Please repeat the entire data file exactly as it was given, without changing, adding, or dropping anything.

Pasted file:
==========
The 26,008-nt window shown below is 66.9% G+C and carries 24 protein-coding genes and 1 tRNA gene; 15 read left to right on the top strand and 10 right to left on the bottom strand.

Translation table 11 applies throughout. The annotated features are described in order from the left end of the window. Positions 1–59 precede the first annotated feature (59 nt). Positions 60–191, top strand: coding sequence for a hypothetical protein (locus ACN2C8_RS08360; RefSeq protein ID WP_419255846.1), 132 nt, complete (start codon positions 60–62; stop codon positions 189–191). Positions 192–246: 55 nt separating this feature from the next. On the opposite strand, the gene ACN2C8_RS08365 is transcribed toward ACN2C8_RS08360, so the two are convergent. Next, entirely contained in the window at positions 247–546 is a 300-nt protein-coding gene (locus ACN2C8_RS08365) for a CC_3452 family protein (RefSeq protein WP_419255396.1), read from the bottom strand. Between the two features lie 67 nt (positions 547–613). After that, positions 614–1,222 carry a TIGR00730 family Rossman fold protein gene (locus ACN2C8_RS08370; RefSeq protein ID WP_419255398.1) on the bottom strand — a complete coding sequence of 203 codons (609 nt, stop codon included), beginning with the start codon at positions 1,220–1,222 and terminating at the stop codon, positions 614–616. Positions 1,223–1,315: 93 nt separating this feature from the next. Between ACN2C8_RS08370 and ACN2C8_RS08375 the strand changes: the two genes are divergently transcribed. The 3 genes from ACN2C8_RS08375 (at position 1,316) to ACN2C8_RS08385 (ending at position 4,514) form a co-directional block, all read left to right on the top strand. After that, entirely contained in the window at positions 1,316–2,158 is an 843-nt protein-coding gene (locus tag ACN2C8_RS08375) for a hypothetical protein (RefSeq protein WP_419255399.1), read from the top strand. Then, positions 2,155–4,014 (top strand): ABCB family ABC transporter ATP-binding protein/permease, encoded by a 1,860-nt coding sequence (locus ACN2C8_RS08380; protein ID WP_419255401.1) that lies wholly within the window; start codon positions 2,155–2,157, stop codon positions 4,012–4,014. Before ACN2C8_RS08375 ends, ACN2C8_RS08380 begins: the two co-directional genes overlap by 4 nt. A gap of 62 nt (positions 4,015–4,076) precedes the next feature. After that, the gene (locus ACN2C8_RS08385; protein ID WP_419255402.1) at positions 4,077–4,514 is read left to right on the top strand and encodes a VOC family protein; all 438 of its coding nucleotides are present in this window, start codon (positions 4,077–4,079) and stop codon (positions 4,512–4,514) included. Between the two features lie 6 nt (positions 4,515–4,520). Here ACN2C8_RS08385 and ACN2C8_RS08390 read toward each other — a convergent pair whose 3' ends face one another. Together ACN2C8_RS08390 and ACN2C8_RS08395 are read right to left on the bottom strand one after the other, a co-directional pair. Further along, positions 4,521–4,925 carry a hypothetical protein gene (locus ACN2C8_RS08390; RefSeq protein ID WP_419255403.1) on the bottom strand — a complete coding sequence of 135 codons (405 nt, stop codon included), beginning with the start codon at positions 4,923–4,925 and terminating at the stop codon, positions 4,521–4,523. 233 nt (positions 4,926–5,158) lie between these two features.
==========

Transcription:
The 26,008-nt window shown below is 66.9% G+C and carries 24 protein-coding genes and 1 tRNA gene; 15 read left to right on the top strand and 10 right to left on the bottom strand.

Translation table 11 applies throughout. The annotated features are described in order from the left end of the window. Positions 1–59 precede the first annotated feature (59 nt). Positions 60–191, top strand: coding sequence for a hypothetical protein (locus ACN2C8_RS08360; RefSeq protein ID WP_419255846.1), 132 nt, complete (start codon positions 60–62; stop codon positions 189–191). Positions 192–246: 55 nt separating this feature from the next. On the opposite strand, the gene ACN2C8_RS08365 is transcribed toward ACN2C8_RS08360, so the two are convergent. Next, entirely contained in the window at positions 247–546 is a 300-nt protein-coding gene (locus ACN2C8_RS08365) for a CC_3452 family protein (RefSeq protein WP_419255396.1), read from the bottom strand. Between the two features lie 67 nt (positions 547–613). After that, positions 614–1,222 carry a TIGR00730 family Rossman fold protein gene (locus ACN2C8_RS08370; RefSeq protein ID WP_419255398.1) on the bottom strand — a complete coding sequence of 203 codons (609 nt, stop codon included), beginning with the start codon at positions 1,220–1,222 and terminating at the stop codon, positions 614–616. Positions 1,223–1,315: 93 nt separating this feature from the next. Between ACN2C8_RS08370 and ACN2C8_RS08375 the strand changes: the two genes are divergently transcribed. The 3 genes from ACN2C8_RS08375 (at position 1,316) to ACN2C8_RS08385 (ending at position 4,514) form a co-directional block, all read left to right on the top strand. After that, entirely contained in the window at positions 1,316–2,158 is an 843-nt protein-coding gene (locus tag ACN2C8_RS08375) for a hypothetical protein (RefSeq protein WP_419255399.1), read from the top strand. Then, positions 2,155–4,014 (top strand): ABCB family ABC transporter ATP-binding protein/permease, encoded by a 1,860-nt coding sequence (locus ACN2C8_RS08380; protein ID WP_419255401.1) that lies wholly within the window; start codon positions 2,155–2,157, stop codon positions 4,012–4,014. Before ACN2C8_RS08375 ends, ACN2C8_RS08380 begins: the two co-directional genes overlap by 4 nt. A gap of 62 nt (positions 4,015–4,076) precedes the next feature. After that, the gene (locus ACN2C8_RS08385; protein ID WP_419255402.1) at positions 4,077–4,514 is read left to right on the top strand and encodes a VOC family protein; all 438 of its coding nucleotides are present in this window, start codon (positions 4,077–4,079) and stop codon (positions 4,512–4,514) included. Between the two features lie 6 nt (positions 4,515–4,520). Here ACN2C8_RS08385 and ACN2C8_RS08390 read toward each other — a convergent pair whose 3' ends face one another. Together ACN2C8_RS08390 and ACN2C8_RS08395 are read right to left on the bottom strand one after the other, a co-directional pair. Further along, positions 4,521–4,925 carry a hypothetical protein gene (locus ACN2C8_RS08390; RefSeq protein ID WP_419255403.1) on the bottom strand — a complete coding sequence of 135 codons (405 nt, stop codon included), beginning with the start codon at positions 4,923–4,925 and terminating at the stop codon, positions 4,521–4,523. 233 nt (positions 4,926–5,158) lie between these two features.